מנהג ישראל תורה  they are not referring to the Gedolim but to the masses of pious Jews, the ones who make up the kehillah kedoshah.

Earlier in this post I referred to R. Kook and Nietzsche. Some readers might be thinking that I should write "R. Kook and Nietzsche lehavdil." Yet R. Hirschensohn rejects the notion that this word should be used to distinguish Jews from non-Jews. See his commentary to Horayot (Jerusalem, 1926), part 3, p.6a.

וזה אין לנו לומר כי הלא אב אחד לכלנו א-ל אחד בראנו

For those who do want to use the word, R. Hirschensohn says that it is wrong to say הגוי להבדיל since it is precisely the Jews whom God chose to separate as his special people. Therefore, one should say (if he want to use the word),  "Nietzsche and R. Kook lehavdil." Yet as mentioned already, R. Hirschensohn rejects the usage of this word when it comes to Jews and non-Jews. In addition to what I already quoted, he writes:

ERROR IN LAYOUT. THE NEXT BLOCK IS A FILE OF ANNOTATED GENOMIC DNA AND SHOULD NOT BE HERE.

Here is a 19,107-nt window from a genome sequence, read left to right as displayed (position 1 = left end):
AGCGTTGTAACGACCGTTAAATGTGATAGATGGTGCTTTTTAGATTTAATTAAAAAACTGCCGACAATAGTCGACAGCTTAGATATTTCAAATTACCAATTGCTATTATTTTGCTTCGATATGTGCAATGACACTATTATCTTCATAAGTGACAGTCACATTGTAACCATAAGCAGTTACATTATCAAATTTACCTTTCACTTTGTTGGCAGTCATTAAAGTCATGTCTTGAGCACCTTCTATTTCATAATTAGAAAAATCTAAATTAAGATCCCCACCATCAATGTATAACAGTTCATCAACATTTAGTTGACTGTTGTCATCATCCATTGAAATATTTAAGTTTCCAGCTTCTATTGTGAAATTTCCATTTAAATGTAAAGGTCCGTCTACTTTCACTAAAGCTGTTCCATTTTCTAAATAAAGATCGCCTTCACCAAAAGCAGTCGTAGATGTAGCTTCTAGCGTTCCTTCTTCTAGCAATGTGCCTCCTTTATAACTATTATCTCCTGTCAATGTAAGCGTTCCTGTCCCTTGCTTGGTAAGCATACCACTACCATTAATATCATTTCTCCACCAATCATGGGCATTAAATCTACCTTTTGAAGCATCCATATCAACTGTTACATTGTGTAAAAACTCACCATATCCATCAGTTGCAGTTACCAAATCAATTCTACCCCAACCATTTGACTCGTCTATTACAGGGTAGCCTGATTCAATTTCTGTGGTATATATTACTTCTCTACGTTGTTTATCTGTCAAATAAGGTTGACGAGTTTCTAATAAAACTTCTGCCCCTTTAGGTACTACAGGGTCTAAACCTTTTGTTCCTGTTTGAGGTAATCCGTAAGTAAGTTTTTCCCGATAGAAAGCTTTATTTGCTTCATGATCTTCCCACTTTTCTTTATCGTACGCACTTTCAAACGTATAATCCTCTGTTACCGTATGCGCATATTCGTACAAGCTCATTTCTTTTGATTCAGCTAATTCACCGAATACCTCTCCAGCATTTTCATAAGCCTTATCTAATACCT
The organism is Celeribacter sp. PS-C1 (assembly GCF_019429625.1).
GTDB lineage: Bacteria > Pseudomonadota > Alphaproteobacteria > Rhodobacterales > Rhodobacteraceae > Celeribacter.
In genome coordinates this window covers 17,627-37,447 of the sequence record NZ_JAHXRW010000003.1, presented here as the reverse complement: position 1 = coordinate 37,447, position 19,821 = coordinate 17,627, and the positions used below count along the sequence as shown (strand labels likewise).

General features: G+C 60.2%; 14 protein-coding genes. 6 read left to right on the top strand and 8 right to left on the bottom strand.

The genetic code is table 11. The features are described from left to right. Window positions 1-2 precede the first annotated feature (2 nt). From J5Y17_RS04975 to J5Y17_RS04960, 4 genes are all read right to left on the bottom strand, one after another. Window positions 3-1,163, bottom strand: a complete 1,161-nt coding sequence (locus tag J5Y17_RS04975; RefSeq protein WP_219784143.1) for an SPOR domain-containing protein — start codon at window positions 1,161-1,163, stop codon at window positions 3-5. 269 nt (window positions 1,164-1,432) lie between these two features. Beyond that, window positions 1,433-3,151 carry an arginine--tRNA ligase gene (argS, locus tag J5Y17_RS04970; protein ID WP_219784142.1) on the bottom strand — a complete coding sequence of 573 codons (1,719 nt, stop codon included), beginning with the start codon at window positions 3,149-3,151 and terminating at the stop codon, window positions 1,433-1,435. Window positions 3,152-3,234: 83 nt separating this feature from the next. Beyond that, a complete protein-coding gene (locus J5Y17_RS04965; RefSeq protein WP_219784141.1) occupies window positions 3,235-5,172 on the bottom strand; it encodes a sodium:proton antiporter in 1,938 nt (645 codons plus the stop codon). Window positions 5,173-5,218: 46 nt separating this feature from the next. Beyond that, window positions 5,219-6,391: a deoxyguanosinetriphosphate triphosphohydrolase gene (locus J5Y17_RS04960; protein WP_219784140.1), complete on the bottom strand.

כונת האומר "להבדיל" הוא כמו להבדיל בין הקדש ובין החול, ואין הבדלה כזאת בין ישראל לעמים, כי כל בני תמותה נבראו בצלם אלקים וחייבים בשבע מצות רק אותנו הבדיל אלקים לו לחייבנו בתרי"ג מצות

R. Hirschensohn is assumed by everyone to be very liberal, in both his outlook as well as in his halakhic decisions. Yet this is not the entire truth, as we can see from his comment in Apiryon 3 (1926), p. 101, where he describes the “New Orthodoxy”, also known as “Conservative”, as akin to Christianity!